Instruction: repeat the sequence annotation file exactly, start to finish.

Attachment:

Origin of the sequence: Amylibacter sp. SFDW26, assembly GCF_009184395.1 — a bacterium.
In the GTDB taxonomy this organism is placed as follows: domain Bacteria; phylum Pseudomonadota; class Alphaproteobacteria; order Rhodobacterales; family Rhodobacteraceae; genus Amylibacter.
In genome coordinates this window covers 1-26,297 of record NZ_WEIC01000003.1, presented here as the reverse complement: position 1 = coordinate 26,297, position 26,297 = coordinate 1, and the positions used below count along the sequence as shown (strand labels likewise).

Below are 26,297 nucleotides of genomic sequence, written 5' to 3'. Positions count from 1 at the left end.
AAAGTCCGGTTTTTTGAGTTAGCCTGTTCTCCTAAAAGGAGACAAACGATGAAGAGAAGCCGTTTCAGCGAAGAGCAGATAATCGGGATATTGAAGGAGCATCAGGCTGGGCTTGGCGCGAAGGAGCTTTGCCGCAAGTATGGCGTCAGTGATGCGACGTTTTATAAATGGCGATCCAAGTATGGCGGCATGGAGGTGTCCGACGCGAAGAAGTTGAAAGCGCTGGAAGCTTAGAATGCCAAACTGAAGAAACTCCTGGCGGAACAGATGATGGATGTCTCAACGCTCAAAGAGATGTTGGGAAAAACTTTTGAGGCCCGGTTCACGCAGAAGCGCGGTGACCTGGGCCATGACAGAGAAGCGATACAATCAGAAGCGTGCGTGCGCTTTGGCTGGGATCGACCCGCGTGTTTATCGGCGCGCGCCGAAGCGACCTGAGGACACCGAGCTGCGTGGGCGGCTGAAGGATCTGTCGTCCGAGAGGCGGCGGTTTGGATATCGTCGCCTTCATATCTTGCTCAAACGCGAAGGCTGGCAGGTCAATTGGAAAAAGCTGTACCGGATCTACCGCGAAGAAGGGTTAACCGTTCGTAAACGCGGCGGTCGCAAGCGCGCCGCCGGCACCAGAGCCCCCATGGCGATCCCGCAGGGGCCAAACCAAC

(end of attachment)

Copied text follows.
Origin of the sequence: Amylibacter sp. SFDW26, assembly GCF_009184395.1 — a bacterium.
In the GTDB taxonomy this organism is placed as follows: domain Bacteria; phylum Pseudomonadota; class Alphaproteobacteria; order Rhodobacterales; family Rhodobacteraceae; genus Amylibacter.
In genome coordinates this window covers 1-26,297 of record NZ_WEIC01000003.1, presented here as the reverse complement: position 1 = coordinate 26,297, position 26,297 = coordinate 1, and the positions used below count along the sequence as shown (strand labels likewise).

Below are 26,297 nucleotides of genomic sequence, written 5' to 3'. Positions count from 1 at the left end.
AAAGTCCGGTTTTTTGAGTTAGCCTGTTCTCCTAAAAGGAGACAAACGATGAAGAGAAGCCGTTTCAGCGAAGAGCAGATAATCGGGATATTGAAGGAGCATCAGGCTGGGCTTGGCGCGAAGGAGCTTTGCCGCAAGTATGGCGTCAGTGATGCGACGTTTTATAAATGGCGATCCAAGTATGGCGGCATGGAGGTGTCCGACGCGAAGAAGTTGAAAGCGCTGGAAGCTTAGAATGCCAAACTGAAGAAACTCCTGGCGGAACAGATGATGGATGTCTCAACGCTCAAAGAGATGTTGGGAAAAACTTTTGAGGCCCGGTTCACGCAGAAGCGCGGTGACCTGGGCCATGACAGAGAAGCGATACAATCAGAAGCGTGCGTGCGCTTTGGCTGGGATCGACCCGCGTGTTTATCGGCGCGCGCCGAAGCGACCTGAGGACACCGAGCTGCGTGGGCGGCTGAAGGATCTGTCGTCCGAGAGGCGGCGGTTTGGATATCGTCGCCTTCATATCTTGCTCAAACGCGAAGGCTGGCAGGTCAATTGGAAAAAGCTGTACCGGATCTACCGCGAAGAAGGGTTAACCGTTCGTAAACGCGGCGGTCGCAAGCGCGCCGCCGGCACCAGAGCCCCCATGGCGATCCCGCAGGGGCCAAACCAAC